Jump to content
  • Welcome to the eG Forums, a service of the eGullet Society for Culinary Arts & Letters. The Society is a 501(c)3 not-for-profit organization dedicated to the advancement of the culinary arts. These advertising-free forums are provided free of charge through donations from Society members. Anyone may read the forums, but to post you must create a free account.

Baking properties of honey


Wholemeal Crank
 Share

Recommended Posts

Inspired by the discussion of a Roman recipe for honey cake, I'm toying with the idea of a making a very simple cookie that would be worthy of my beekeeping brother's prize-winning honey. And though I have quite a few recipes that use honey for part of the sweetener, I don't have any that are simple enough--like the honey, egg, flour recipe discussed in that topic--to really show off the flavor of the honey. I'm thinking instead of honey, egg, flour and a custardy or cake-like texture, using just honey, butter, flour, and ending up with a crisper cookie-like texture. This leads to a bunch of questions:

Honey is hygroscopic and not conducive to crisp baked goods. But regular sugar (sucrose) is also hygroscopic, and you can make very crisp baked goods with it. Why is honey so much more hygroscopic than sucrose?

And are there other common baking ingredients that are--making up a word here because I have never heard of a term for this--"anti-hygroscopic" that could be used to counteract this effect? Is there any role for an alternative non-wheat flour (other grain? nut or seed meals?) to slow the sticky softening of honeyed cookies after baking?

More questions: if I recall correctly things made with honey should be baked at lower temperature because it browns and burns more easily than sugar. Again, is this a property of the simpler sugars in honey?

Link to comment
Share on other sites

Someone teach me if I'm wrong, but sugar/sucrose is crystal in it's natural state, and always strives to return to that state during or after manipulation. This is why we are taught to use very clean tools and to not stir cooking sugar for use in candy or decorations.

My best guess is that since honey is an invert sugar, or a sugar that is a liquid in it's natural state, it may not be that it is more hygroscopic but that it also strives to return to it's natural state after manipulation.

Theresa :smile:

"Nearly all men can stand adversity, but if you want to test a man's character, give him power."

- Abraham Lincoln

Link to comment
Share on other sites

Hmm, that's a good question.

I think what Theresa says sounds logical - I'm not grounded enough in the scientific side of things to really add much.

One thing that came to mind, though, were Honey Joys... not sure if they're very popular in the U.S, but they're essentially cornflakes bound together with honey and a bit of butter. The honey really comes to the front.

Now I'm not saying you should make them, but perhaps adding something like corn flakes or another textural element to the cookie could add to the crunch factor.

Actually for some reason shortbread just came into my head - a quick google for "honey shortbread" has brought up a bunch of results, so maybe that's a good avenue to pursue... seems pretty classy too :)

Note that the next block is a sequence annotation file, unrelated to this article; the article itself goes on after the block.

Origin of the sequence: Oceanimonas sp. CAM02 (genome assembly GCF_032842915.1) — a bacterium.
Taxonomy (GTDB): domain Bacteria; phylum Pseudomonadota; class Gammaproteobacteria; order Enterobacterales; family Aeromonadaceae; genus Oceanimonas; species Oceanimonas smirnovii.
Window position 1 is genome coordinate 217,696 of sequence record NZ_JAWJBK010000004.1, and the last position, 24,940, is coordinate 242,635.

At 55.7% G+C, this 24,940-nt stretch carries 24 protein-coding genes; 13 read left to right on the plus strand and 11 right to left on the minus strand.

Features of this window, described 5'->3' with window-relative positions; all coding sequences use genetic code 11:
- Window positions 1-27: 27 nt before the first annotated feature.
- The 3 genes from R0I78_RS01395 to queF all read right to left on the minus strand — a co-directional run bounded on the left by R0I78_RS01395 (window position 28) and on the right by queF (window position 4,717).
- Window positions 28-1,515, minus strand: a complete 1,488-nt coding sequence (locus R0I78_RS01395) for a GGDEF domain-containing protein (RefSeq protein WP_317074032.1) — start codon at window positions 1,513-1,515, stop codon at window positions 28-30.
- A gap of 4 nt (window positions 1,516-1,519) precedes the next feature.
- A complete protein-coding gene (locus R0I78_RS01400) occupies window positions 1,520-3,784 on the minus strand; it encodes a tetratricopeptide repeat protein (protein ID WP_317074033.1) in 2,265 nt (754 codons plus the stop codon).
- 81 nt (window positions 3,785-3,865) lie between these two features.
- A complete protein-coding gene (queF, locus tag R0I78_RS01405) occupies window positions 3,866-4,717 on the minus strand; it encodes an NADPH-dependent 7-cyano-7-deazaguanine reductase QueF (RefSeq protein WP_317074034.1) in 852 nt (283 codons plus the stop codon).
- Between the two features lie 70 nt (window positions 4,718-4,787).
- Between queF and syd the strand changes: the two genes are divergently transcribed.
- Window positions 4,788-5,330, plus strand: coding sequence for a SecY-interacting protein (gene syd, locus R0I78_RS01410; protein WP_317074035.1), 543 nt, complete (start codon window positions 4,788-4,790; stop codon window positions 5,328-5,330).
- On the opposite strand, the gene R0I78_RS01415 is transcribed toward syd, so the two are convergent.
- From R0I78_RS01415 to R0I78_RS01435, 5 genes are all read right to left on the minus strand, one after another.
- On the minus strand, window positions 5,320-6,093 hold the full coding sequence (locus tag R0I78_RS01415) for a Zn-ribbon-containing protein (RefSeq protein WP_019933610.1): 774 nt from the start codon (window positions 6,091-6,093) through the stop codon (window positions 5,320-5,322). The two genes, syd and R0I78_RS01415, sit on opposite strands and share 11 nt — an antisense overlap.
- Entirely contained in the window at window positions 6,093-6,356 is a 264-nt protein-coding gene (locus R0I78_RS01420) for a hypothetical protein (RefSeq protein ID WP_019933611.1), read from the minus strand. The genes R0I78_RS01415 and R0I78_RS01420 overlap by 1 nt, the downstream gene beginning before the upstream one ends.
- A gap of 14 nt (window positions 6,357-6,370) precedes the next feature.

Link to comment
Share on other sites

I have two or three cookie recipes made with honey.

This one is excellent and there is a follow-up comment about tweaking it to make it more like the Polish pierniczki and there is a Hungarian version that adds a dollop of raspberry jame (similar to a thumb-print cookie) prior to baking.

http://allrecipes.com/Recipe/honey-cookies/Detail.aspx

It has a cake-like texture and is perfect with tea, in fact the Hungarian version are called tea cakes.

(I used to have a housekeeper from Hungary who was a mine of information about central EU recipes.)

There are a number of honey lebkucken recipes on the internet but I came across this one last year and prepared a batch.

Note: There is a week delay while the batter is "maturing" before the cookies can be formed and baked.

Unlike the first recipe, these cookies do have brown sugar as well as the honey and the flavorings tend to overwhelm the honey flavor but the cookies are excellent.

http://www.grouprecipes.com/34908/lebkucken-honey-cookies.html

and there is this one.

http://www.eatingwell.com/recipes/almond_honey_butter_cookies.html

Edited by andiesenji (log)

"There are, it has been said, two types of people in the world. There are those who say: this glass is half full. And then there are those who say: this glass is half empty. The world belongs, however, to those who can look at the glass and say: What's up with this glass? Excuse me? Excuse me? This is my glass? I don't think so. My glass was full! And it was a bigger glass!" Terry Pratchett

 

Link to comment
Share on other sites

Honey contains some water, about 17%, which is partially why baked goods made with it don't crisp up very well. Most cookie recipes do not contain water, and would not benefit from adding water.

The sugars in honey are very different from table sugar, sucrose. You're dealing with a substance that is about 38% fructose and 31% glucose -very, very similar to high fructose corn syrup, BTW. Fructose is sweeter than sugar but glucose is less sweet. Fructose is a lot more hygroscopic than sugar, it's famous for keeping foods moist, so it is the other anti-crisp culprit.

There are several different powdered honey products on the market designed for use in recipes where water is not desired. One contains some wheat starch, one maltodextrin and one table sugar. I have not used them, so I cannot recommend any of them. You could attempt to dry it yourself, I have never tried this, so I don't know what sort of results you'd see.

Link to comment
Share on other sites

I buy honey crystals in the "economy" size from Prepared Pantry because they have free shipping for all orders over $50.00 and I always buy more than that. (Usually a lot more!)

http://www.preparedpantry.com/sugars-sweeteners-honey.aspx

Is is lighter than sugar and takes up more volume if measuring that way so I sometimes have to test a recipe first (usually preparing half a batch of bread dough or cake batter to test) to see if I have to adjust the amount of sweetener.

(They also have molasses crystals which impart a wonderful flavor to baked goods.)